Croup is inflammation and narrowing of the windpipe and vocal cords. This inflammation makes it hard for air to enter the lungs.
Croup is usually caused by a viral infection. The viruses that cause croup are usually the same ones that cause the common cold and influenza.
Croup itself isn’t contagious, but the viruses that cause croup can be spread easily from person to person through coughing, sneezing and hand contact.
Croup is very common in children under the age of five years. It’s more common in autumn and winter.
Croup symptoms and signs
Then your child might develop a harsh, barking cough and sometimes a hoarse voice. Your child might also make a high-pitched, squeaky noise as they breathe. This is called stridor.
The noisy breathing and cough are usually worse at night, especially on the second or third night of the illness. Symptoms can also get worse if your child gets upset. In most children, the symptoms improve over 3-4 days then disappear. The cough might linger for up to three weeks.
In some children, croup is more severe and causes breathing difficulties. If your child is having trouble breathing, you might notice the following signs:
- The skin (or muscles) around your child’s neck or rib cage suck in as your child breathes.
- Your child’s nostrils flare as your child breathes.
- Your child has trouble feeding and drinking.
- Your child is drooling or has problems swallowing.
- Your child is restless and won’t lie down.
Does my child need to see a doctor about croup?
If your child is under six months old and has symptoms of croup, you should take your child to see your GP.
If your child is older and has any of the following symptoms, take your child to see the GP if:
- your child is having trouble breathing
- your child has noisy breathing that you can easily hear, even when your child is resting quietly
- your child’s breastbone sucks in when your child breathes in
- your child has trouble swallowing
- your child is very distressed.
You should always take your child to see the GP if your child’s symptoms are getting worse.
Severe croup requires emergency medical attention. You know your child best, so trust your instincts if your child doesn’t seem well. If your child has significant breathing difficulties, your child’s skin or lips are pale or blue, or your child is drowsy or hard to wake up, call 000 for an ambulance.
Tests for croup
Your GP will diagnose croup after checking your child’s symptoms and examining your child.
Treatment for croup
Mild croup symptoms
Children with mild croup don’t need special treatment. You can manage the symptoms in the same way as you manage cold symptoms.
Start by making sure your child is drinking enough so they don’t get dehydrated, especially if they have a fever. Here’s what to do:
- For breastfed babies younger than six months, offer feeds more often.
- For formula-fed babies younger than six months, offer the usual amount of formula. Offer smaller but more frequent feeds.
- For breastfed babies older than six months, offer feeds more often. You can also offer water between feeds.
- For formula-fed babies older than six months, offer the usual amount of formula. Offer smaller but more frequent feeds. You can also offer water between feeds.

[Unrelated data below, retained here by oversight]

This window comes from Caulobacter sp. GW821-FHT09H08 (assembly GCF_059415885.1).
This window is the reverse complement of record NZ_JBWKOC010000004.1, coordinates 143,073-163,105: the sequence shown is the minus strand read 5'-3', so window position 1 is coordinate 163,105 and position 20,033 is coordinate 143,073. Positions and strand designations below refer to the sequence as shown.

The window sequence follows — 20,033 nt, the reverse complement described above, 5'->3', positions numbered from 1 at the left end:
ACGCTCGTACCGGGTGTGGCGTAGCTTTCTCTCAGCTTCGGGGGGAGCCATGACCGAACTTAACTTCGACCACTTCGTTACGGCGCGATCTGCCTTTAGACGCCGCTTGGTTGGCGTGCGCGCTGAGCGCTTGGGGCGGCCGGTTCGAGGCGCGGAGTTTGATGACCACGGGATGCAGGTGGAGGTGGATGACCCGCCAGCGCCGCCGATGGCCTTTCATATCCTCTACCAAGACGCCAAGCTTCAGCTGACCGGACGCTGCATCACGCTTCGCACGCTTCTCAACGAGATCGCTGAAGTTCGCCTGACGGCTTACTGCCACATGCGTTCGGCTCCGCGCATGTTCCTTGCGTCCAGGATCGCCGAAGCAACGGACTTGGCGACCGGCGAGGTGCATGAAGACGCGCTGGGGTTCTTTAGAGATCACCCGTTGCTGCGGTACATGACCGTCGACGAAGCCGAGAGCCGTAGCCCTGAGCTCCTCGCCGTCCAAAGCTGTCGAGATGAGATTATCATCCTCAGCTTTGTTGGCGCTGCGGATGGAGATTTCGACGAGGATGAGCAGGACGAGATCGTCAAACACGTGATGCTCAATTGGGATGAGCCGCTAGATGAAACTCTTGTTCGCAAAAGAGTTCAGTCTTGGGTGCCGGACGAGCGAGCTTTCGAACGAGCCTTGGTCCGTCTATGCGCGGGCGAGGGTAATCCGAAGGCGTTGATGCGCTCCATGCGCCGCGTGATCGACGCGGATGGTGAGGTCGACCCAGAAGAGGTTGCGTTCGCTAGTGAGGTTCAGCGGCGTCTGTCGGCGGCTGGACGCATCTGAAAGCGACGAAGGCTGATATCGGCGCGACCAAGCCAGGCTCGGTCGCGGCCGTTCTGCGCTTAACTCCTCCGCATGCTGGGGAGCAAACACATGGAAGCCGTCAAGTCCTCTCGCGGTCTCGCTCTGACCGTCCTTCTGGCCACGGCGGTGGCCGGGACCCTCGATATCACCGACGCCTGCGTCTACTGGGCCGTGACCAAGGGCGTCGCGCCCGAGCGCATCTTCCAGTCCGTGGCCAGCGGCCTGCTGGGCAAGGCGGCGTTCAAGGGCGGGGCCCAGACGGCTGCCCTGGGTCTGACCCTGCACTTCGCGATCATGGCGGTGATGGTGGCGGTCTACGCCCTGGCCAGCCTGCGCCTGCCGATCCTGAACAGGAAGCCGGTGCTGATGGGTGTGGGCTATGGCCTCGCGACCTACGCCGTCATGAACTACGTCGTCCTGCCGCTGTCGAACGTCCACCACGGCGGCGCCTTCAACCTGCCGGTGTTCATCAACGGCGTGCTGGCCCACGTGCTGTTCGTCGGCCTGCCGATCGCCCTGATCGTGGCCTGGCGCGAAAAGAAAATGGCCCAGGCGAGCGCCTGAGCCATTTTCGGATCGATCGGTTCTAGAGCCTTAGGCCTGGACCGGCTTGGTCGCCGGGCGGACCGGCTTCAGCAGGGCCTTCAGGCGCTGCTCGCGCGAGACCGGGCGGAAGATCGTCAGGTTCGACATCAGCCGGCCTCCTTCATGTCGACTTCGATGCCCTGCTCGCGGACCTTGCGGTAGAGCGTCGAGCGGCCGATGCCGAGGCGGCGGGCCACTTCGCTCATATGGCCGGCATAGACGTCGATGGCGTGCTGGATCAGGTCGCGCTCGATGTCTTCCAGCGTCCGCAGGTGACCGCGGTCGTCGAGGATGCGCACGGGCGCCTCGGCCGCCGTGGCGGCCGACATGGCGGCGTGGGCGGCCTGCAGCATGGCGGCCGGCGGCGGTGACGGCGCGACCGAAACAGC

- For children older than one year, offer water or an oral rehydration fluid like Gastrolyte® or Hydralyte™. You can buy oral rehydration fluid from pharmacies and many supermarkets. You might need to give your child smaller amounts of water or oral rehydration fluid more frequently, especially if they’re really unwell. For example, you might need to offer a few mouthfuls every 15 minutes.
Here are some other things you can do to ease your child’s symptoms:
- If your child has a fever and is uncomfortable, give your child paracetamol in the recommended dose and frequency. Or you could give ibuprofen to children aged over three months.
- Don’t pressure your child to eat. If your child isn’t hungry while they have a fever, that’s OK. Your child’s appetite will come back as they start to feel better.
- Try one teaspoon of honey at night, which might help with coughing. But don’t give honey to children under 12 months because of the risk of botulism.
- Try to keep your child calm. Your child might have more trouble breathing if they’re upset, frightened or stressed.
Ask your pharmacist or GP if you aren’t sure about which medications or treatments are best for your child’s croup.
Severe croup symptoms
If your child has severe croup symptoms, your child might need a short course of corticosteroids like oral prednisolone or dexamethasone. This treatment helps to reduce the swelling in your child’s windpipe.
A few children with croup need to go to hospital for observation, to make sure that their windpipes don’t get blocked. While in hospital, your child might initially get adrenaline in the form of inhaled mist. This reduces the swelling in the windpipe very quickly while the corticosteroids work.
Your child and family can take some simple precautions to prevent the spread of the viruses and bacteria that cause croup and reduce your chances of getting sick.
- Make sure you regularly wash hands with warm, soapy water.
- Keep your hands away from your face as much as possible.
- Cough or sneeze into a tissue or your elbows.
Because croup can sometimes be caused by the influenza virus, flu immunisation might reduce the chance of your child developing croup. It’s recommended that all children over six months be immunised against flu every year. If you want your child immunised against flu, talk to your GP.
To minimise the spread of the virus that caused your child’s croup, keep your child away from child care, preschool or school while your child is sick. Your child is usually contagious for three days after the illness has started, or until the fever has gone.